'Aftermath' does more than revisit a tragedy
It's hard to believe that five years have passed since the Station nightclub tragedy in West Warwick, R.I. - unless, it seems, you live around West Warwick. That community is still reeling from the pyrotechnic display that ignited the soundproofing at a Great White show, turning a small club into a box full of flames. It left 100 dead, hundreds of others injured, a trail of legal wrangling, a cascade of blame.
In "Aftermath: The Station Fire Five Years Later," a special that premieres tomorrow on VH1 and VH1 Classic, the music network doesn't spend time pointing fingers - except at the music business itself, which is chastised, in vague terms, for doing far too little to help the victims' families and survivors.
"The music industry has to help its fans," Twisted Sister frontman Dee Snider bellows, as he emcees a benefit concert for fire survivors and victims' families. "We have to take care of our own."
The VH1 special is mostly footage of that Feb. 25 concert at the Dunkin' Donuts Center in Providence. And while "tasteful" is not a word one usually associates these days with the music-channel-turned-reality-network, it's nice to know that VH1 can rise to the occasion. The show begins with footage of a subdued Bret Michaels, erstwhile star of the mock-dating show "Rock of Love," standing at a makeshift memorial on the nightclub site, talking about how "I lost four good friends at this very spot."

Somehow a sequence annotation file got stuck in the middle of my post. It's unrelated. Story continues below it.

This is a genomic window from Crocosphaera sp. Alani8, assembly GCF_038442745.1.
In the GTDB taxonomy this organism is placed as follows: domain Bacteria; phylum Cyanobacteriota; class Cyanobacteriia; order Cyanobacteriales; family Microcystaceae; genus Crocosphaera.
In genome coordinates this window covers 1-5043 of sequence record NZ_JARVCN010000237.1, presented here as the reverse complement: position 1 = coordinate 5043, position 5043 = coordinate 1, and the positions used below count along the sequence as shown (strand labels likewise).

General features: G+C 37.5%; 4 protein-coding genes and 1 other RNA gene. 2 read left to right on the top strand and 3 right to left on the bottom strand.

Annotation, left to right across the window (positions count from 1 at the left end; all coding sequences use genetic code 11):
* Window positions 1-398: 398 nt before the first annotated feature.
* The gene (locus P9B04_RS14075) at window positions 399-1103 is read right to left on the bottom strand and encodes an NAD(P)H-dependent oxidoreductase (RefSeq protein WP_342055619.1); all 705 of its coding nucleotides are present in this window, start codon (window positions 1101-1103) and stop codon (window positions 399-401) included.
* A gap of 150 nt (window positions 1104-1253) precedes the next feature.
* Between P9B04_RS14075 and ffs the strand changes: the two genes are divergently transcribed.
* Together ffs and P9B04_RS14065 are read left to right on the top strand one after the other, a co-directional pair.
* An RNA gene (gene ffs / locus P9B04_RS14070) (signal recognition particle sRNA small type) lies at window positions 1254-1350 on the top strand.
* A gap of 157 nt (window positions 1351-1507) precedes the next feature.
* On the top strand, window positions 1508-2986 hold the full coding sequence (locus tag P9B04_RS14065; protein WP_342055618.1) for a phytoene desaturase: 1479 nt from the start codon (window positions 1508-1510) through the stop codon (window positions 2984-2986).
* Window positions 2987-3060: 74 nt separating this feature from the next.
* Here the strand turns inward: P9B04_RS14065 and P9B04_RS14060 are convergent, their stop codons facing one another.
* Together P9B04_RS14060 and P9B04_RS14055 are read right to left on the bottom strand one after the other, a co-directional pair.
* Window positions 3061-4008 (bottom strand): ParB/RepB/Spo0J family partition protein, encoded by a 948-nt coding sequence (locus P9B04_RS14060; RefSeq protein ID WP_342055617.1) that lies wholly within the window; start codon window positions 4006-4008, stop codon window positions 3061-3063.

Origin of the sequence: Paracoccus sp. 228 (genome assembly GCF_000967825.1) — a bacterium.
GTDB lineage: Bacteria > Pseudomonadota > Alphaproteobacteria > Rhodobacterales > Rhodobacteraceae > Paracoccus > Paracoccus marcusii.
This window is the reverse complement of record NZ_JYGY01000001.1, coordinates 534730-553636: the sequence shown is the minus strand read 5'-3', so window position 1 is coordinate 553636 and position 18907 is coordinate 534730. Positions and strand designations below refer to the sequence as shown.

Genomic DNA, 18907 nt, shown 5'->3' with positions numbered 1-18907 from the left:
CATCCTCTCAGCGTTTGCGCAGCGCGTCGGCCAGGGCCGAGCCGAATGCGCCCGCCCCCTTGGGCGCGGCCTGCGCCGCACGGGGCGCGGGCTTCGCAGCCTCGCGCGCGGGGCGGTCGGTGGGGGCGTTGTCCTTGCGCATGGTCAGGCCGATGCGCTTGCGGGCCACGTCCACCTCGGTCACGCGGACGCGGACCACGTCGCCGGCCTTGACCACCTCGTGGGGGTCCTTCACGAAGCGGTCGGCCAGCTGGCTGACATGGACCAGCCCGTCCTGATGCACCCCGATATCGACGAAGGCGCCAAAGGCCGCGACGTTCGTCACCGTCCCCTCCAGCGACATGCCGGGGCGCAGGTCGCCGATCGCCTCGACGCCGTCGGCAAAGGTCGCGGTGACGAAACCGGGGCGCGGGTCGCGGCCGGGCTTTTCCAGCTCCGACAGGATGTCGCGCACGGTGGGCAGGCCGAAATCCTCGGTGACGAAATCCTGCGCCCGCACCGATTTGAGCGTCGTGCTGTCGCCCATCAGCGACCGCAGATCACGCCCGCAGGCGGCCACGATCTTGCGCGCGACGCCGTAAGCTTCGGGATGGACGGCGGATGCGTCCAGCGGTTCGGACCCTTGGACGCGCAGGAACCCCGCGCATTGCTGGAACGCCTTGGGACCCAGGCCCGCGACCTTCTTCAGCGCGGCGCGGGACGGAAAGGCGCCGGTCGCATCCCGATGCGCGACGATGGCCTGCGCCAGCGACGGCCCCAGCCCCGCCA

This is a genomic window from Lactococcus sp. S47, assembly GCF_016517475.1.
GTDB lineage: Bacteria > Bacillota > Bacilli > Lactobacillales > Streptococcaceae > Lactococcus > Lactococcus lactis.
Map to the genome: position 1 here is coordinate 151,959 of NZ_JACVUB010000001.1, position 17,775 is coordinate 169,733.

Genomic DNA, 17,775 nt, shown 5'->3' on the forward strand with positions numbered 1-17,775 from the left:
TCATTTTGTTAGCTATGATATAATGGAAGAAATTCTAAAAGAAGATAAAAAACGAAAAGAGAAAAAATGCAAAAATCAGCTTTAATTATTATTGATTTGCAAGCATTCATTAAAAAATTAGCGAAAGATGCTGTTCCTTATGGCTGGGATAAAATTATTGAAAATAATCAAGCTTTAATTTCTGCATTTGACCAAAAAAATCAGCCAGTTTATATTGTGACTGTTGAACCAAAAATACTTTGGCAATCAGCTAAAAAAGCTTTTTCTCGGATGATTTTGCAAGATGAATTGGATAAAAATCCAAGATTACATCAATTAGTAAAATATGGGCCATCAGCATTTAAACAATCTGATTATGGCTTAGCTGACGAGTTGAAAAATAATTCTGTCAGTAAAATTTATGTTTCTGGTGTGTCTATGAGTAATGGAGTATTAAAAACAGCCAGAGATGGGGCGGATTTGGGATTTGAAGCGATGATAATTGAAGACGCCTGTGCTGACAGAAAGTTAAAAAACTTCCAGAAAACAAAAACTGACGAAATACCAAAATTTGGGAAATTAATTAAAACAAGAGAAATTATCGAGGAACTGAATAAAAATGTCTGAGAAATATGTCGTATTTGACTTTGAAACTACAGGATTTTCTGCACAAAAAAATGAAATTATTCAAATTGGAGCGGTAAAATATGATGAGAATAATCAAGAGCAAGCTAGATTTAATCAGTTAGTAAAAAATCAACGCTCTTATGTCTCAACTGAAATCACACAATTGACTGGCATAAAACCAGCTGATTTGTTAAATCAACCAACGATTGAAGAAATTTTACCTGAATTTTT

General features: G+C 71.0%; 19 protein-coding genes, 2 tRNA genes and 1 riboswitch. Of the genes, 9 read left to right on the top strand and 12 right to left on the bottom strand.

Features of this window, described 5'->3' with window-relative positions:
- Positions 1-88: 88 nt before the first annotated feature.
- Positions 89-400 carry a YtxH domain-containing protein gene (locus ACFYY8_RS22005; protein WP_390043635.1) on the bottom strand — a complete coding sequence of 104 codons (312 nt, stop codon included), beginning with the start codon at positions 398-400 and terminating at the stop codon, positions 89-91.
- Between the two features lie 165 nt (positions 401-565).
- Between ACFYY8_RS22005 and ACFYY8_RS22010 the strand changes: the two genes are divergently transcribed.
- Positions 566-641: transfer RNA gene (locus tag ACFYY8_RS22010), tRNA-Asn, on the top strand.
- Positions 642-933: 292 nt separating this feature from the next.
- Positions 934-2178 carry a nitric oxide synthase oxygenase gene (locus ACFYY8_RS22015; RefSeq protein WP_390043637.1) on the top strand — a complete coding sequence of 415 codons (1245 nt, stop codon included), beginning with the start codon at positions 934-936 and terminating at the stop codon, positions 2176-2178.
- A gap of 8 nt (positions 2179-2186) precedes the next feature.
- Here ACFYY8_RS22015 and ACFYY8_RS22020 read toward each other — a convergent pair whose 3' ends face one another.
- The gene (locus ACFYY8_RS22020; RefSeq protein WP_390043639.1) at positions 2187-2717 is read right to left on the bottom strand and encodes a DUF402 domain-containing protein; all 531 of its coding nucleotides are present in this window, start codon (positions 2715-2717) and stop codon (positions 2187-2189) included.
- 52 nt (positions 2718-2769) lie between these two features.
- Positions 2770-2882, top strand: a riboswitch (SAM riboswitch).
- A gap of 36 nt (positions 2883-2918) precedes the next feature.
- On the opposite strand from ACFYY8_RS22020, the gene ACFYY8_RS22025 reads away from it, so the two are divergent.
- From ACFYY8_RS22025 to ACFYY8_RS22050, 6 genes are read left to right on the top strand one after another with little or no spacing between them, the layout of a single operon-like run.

Throughout the concert, music is interspersed with stories from survivors, who seem more shockingly resilient the more you learn what they're going through: lost vision, torn skin, surgeries that number in the dozens. Many are still suffering from injuries, struggling financially, enduring ongoing medical treatment, often with no health insurance.
They offer sobering words, but this is not a sober show - to be expected, where metal bands are concerned. Yes, Aaron Lewis of Staind performs a subdued, acoustic version of "It's Been Awhile," a song that seems especially apropos. But other artists play raucously, including the rock band Tesla, whose former personal assistant perished in the fire. The concert also features country singers such as John Rich and Gretchen Wilson, who sings Heart's "Straight On" with an ending run that would make the "American Idol" judges proud.
"This isn't a heavy metal problem," Snider announces, by way of explaining the range of music. "This isn't a hair metal problem. This isn't an '80s metal problem. . . . This is a people problem."
The audience seems satisfied; it looks like this was a pretty spectacular show, infused with a rocker's sort of spirit. "You guys are strong, man. . . . You are defiant," Snider tells the crowd, before declaring that the survivors' anthem ought to be his own band's hit, "We're Not Gonna Take It."
Self-serving? Nonspecific? Maybe a little. But the people seem more than happy to sing along.